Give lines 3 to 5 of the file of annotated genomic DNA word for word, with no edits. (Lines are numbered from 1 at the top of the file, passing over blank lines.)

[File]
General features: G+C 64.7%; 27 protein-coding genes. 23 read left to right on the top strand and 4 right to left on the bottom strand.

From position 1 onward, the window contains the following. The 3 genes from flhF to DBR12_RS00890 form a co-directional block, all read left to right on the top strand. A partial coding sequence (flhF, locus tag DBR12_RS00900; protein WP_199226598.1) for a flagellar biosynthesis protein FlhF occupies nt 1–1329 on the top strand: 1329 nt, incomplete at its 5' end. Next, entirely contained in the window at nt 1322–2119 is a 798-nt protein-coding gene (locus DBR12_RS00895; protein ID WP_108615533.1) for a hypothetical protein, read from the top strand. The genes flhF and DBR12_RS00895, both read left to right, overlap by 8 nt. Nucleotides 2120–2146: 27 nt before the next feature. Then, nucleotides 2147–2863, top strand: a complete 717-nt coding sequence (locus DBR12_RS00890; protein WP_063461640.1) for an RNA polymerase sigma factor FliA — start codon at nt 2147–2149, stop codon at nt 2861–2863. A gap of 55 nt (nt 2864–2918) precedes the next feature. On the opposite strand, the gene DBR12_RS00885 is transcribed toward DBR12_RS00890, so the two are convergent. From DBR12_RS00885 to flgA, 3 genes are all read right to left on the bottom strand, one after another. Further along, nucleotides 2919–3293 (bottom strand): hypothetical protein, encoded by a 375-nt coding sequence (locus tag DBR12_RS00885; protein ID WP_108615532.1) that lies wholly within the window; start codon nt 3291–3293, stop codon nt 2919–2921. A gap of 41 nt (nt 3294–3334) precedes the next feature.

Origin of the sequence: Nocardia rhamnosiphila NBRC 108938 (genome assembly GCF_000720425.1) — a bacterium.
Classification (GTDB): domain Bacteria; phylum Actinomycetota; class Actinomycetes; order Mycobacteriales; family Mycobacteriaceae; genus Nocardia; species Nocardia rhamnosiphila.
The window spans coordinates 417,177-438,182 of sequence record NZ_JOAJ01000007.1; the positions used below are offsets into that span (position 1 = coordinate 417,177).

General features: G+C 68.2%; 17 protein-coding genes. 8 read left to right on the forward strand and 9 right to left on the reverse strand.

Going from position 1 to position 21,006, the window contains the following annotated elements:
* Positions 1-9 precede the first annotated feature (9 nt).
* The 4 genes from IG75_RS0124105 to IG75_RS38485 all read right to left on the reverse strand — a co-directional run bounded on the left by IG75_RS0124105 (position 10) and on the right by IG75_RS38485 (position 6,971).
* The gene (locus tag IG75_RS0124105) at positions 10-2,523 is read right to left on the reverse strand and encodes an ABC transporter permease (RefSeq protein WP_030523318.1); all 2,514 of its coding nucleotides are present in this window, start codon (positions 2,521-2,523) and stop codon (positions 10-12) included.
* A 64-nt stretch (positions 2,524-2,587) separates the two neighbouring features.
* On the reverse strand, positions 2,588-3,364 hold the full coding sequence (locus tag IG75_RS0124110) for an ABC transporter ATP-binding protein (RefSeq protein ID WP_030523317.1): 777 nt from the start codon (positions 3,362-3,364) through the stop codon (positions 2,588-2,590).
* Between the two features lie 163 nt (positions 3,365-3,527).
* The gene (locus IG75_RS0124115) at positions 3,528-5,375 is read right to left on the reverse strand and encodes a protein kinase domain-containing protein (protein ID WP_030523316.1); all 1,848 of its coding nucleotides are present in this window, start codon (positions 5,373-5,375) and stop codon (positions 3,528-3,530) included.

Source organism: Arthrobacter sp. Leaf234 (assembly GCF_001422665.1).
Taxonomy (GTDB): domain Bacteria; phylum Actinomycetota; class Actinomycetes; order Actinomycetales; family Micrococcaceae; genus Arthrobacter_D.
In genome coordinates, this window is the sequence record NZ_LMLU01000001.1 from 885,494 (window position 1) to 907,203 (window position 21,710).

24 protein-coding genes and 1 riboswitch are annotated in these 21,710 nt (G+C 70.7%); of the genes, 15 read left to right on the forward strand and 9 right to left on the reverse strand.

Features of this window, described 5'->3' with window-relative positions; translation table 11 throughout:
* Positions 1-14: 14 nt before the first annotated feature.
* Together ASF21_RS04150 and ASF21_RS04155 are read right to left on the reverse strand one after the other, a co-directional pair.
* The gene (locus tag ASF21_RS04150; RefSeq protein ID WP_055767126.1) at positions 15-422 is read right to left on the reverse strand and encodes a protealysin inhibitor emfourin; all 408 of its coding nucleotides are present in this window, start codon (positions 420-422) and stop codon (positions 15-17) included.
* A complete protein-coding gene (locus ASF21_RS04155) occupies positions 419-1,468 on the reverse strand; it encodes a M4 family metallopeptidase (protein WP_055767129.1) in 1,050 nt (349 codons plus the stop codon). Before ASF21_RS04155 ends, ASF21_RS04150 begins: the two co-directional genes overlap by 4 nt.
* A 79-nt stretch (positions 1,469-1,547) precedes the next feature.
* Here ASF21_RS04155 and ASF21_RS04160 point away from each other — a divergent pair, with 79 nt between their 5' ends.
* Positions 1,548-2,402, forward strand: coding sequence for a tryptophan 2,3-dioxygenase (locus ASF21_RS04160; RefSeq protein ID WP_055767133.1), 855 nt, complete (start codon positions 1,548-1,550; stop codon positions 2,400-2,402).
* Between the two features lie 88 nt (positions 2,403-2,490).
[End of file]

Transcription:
Origin of the sequence: Nocardia rhamnosiphila NBRC 108938 (genome assembly GCF_000720425.1) — a bacterium.
Classification (GTDB): domain Bacteria; phylum Actinomycetota; class Actinomycetes; order Mycobacteriales; family Mycobacteriaceae; genus Nocardia; species Nocardia rhamnosiphila.
The window spans coordinates 417,177-438,182 of sequence record NZ_JOAJ01000007.1; the positions used below are offsets into that span (position 1 = coordinate 417,177).